In previous editions, the ranger was all about the favored enemy and the fighting style. In 5th Edition, other classes get a fighting style, and the favored enemy is less impressive. The ranger now sacrifices damage output for versatility, and it has somewhat less versatility than it once did.

The thing is, it’s still a class with a deep bench: favored enemy and terrain, spells like hunter’s mark, cordon of arrows, and conjure barrage (which, used in the right situation, can do hundreds of points of damage in a round) give it a lot of choices, and the Hunter ranger has a lot going for it, particularly in terms of the options.

In adapting the saboteur ranger archetype to 5th Edition, I considered the versatility of the Hunter ranger, and the fact that the favored enemy class feature no longer has any mechanical effect in combat (until 20th level, that is). If the ranger can choose which Hunter feature to have access to, they can either focus their efforts on their favored enemy or use their abilities more broadly. This represents, I think, the value of preparation. If Magnus, here, knows that he’ll be fighting robots, then he can focus his energies in that way, but his focus makes it harder to call on the precision of the “colossus slayer” feature.

This tweak can be easily adapted to other favored enemies, to make the ranger a little more flavorful, and a little more powerful, in the right circumstances. While the fighter can consistently charge in and do the same damage, the ranger ought to benefit from preparation and scouting.

Next time: More Smashing: The Robot Smasher barbarian archetype!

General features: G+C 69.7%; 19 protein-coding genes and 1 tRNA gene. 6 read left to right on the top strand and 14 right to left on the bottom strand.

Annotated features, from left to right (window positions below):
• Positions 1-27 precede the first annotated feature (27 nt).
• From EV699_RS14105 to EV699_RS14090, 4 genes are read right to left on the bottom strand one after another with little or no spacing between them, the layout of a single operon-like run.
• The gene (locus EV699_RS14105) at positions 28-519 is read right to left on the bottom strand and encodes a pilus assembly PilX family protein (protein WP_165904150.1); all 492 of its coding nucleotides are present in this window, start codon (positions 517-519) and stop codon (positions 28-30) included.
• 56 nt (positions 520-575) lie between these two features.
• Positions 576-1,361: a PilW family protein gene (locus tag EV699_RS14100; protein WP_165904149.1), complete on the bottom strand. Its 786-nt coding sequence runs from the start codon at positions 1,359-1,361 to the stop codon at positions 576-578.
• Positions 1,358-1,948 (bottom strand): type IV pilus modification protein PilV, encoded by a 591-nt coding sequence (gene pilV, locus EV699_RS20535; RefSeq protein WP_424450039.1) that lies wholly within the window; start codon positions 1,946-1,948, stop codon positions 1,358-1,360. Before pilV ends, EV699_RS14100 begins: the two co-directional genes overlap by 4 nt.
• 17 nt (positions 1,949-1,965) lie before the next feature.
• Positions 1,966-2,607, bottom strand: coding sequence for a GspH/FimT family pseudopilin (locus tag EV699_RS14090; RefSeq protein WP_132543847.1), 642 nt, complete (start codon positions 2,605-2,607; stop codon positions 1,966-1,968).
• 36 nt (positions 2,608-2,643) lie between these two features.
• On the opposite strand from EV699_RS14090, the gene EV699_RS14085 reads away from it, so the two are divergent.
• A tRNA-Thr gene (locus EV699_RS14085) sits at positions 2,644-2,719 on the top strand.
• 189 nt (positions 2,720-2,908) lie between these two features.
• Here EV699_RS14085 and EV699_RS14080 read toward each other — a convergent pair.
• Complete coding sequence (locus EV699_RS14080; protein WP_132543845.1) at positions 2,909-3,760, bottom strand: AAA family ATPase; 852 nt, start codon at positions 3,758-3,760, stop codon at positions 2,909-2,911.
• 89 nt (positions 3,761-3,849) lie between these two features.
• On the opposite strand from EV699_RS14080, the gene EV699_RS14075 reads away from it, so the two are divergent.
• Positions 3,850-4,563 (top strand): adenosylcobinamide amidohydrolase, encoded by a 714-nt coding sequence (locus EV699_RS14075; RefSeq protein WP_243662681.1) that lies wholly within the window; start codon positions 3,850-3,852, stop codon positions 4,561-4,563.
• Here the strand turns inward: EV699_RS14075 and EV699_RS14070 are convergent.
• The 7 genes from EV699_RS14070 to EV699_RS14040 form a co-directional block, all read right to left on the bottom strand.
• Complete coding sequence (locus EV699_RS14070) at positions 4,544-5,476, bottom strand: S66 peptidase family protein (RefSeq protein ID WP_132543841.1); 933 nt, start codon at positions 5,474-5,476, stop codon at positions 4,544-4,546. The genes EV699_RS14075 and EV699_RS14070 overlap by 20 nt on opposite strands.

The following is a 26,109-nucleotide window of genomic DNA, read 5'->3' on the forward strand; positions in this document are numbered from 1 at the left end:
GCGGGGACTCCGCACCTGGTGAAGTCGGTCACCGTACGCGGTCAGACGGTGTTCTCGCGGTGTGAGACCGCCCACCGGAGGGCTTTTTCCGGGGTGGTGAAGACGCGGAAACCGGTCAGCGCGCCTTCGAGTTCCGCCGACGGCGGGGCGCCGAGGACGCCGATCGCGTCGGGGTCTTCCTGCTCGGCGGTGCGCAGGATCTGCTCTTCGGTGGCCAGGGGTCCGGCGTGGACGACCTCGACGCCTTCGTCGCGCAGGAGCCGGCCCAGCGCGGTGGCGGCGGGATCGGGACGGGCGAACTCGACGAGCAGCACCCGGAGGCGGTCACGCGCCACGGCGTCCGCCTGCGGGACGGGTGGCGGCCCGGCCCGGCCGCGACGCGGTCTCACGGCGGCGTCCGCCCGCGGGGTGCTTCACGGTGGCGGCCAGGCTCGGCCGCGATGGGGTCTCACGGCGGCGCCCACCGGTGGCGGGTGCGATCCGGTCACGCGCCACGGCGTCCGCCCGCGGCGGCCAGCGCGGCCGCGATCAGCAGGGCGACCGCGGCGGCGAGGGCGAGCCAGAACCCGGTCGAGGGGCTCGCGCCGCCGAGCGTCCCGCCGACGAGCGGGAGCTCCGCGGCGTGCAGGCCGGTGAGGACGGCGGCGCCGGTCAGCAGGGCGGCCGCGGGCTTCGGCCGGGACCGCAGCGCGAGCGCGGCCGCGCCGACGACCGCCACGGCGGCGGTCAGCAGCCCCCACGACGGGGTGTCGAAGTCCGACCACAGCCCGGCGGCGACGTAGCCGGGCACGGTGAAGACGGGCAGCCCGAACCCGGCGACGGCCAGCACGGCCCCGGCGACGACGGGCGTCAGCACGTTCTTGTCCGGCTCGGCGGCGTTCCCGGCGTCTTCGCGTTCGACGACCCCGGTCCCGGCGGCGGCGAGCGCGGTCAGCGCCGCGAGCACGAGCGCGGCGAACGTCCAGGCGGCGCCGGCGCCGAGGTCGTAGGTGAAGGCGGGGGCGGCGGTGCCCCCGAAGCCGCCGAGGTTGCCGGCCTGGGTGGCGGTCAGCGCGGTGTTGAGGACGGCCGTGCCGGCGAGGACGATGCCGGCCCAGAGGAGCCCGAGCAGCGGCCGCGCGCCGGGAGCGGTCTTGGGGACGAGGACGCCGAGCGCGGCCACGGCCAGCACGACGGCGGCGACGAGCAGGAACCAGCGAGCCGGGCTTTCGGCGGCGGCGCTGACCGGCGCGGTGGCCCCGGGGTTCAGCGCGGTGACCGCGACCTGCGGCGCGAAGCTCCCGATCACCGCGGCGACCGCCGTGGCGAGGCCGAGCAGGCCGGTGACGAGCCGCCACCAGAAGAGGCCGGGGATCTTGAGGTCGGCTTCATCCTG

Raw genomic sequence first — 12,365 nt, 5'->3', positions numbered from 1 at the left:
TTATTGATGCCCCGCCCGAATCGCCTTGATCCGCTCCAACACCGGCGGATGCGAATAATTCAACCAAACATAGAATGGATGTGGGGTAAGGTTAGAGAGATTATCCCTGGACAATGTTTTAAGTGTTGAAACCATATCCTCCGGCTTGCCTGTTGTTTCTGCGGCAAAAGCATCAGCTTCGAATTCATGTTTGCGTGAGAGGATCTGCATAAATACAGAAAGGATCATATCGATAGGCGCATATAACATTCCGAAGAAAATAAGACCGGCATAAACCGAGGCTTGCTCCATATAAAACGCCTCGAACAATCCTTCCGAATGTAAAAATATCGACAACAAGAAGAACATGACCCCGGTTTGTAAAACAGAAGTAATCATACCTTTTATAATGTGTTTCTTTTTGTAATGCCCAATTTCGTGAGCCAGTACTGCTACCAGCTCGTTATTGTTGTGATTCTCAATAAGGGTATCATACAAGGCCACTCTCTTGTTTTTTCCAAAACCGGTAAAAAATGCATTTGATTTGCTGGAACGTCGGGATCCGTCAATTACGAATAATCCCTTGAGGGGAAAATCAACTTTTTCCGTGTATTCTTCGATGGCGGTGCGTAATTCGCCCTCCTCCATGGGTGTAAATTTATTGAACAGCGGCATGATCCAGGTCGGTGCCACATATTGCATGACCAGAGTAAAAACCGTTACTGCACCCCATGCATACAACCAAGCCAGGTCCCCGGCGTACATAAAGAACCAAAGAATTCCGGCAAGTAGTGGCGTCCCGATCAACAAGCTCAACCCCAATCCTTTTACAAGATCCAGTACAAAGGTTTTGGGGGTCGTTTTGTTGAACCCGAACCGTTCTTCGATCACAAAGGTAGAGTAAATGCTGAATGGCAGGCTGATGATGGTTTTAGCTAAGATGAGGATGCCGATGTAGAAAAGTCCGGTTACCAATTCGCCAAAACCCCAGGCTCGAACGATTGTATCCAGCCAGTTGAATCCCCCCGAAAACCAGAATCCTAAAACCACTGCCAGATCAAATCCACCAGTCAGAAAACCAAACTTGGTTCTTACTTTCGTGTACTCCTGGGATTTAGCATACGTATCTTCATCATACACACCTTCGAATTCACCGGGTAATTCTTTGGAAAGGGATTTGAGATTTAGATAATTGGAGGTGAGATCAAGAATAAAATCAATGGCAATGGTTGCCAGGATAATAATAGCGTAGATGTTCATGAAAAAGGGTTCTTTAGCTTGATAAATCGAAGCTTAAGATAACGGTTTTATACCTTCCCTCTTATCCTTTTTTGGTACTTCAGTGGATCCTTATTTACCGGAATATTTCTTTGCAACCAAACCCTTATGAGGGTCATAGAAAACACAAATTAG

The Mentalist, Part 2: Tricks and Spells

Last time, I cut the mentalist class short. These are the tricks and spells, many of which will seem familiar if you have read the warlock invocation and spell list. I’m including them here, even though some of the text is in the Player’s Handbook, to demonstrate how just changing a few words here and there can make a class feel completely different. This isn’t the “warlock,” anymore. It may do some of the same things, like “detect magic” at will, but the mentalist is doing it by perfecting their own mind. This means that DMs and players who are uncomfortable with the “pacts with evil entities” flavor aspect of the warlock can avoid that altogether, without sacrificing flavor completely.

It might, instead, look like this:

The Doctor closed his eyes for a moment in the doorway, his allies stopping behind him. “Whadda ya doin’?” Beef asked, barely masking his irritation. “I want to know if there are any magical surprises waiting for us,” The Doctor replied. “I’m accessing some of the 90% of our brain that most people don’t use.”

Beef hefted his axe, “you can see magic like that?”

When The Doctor’s eyes opened, they seemed brighter in the torchlight. “With the right training and enough discipline,” he said, his voice preternaturally calm. “Anyone can see the energies left by magic. Now, don’t step on the rug, unless you want to fight a bear in here.”

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The Mentalist: A Pulp Hero for Your 5E Game

Hacking the Warlock into a Pulp Action Hero

Recently, I was listening to The Mad Adventurers’ Society: Stories from the Fifth Age, which is a solid podcast about the story aspects of 5th Edition games (as opposed to the gaming aspects), and the hosts were talking about the Warlock class. They agreed that the fluff of the class seemed restrictive, and said that they couldn’t imagine playing it any other way but “person who has sold their soul or sanity for great power.” (I’m paraphrasing, but that was the gist of the conversation.)

Meanwhile, I’ve been thinking about the classes from Paizo’s Occult Adventures, which are based on turn-of-the-century occultism, and play with the idea of “psionics” in interesting ways. I wanted to represent those power sources, and those classes in 5th Edition, , but creating a whole new class is an awful lot of work.

The result of this is The Mentalist, a reskinning of 5th Edition’s Warlock into something like Pathfinder’s Mesmerist. No more dark, tragic, tortured pawn of evil outsiders, this “warlock” is The Shadow, The Spider, Doc Savage, The Phantom. The Mentalist is the hero for all of your pulp action needs. I don’t know about you, but I have a lot of pulp action needs…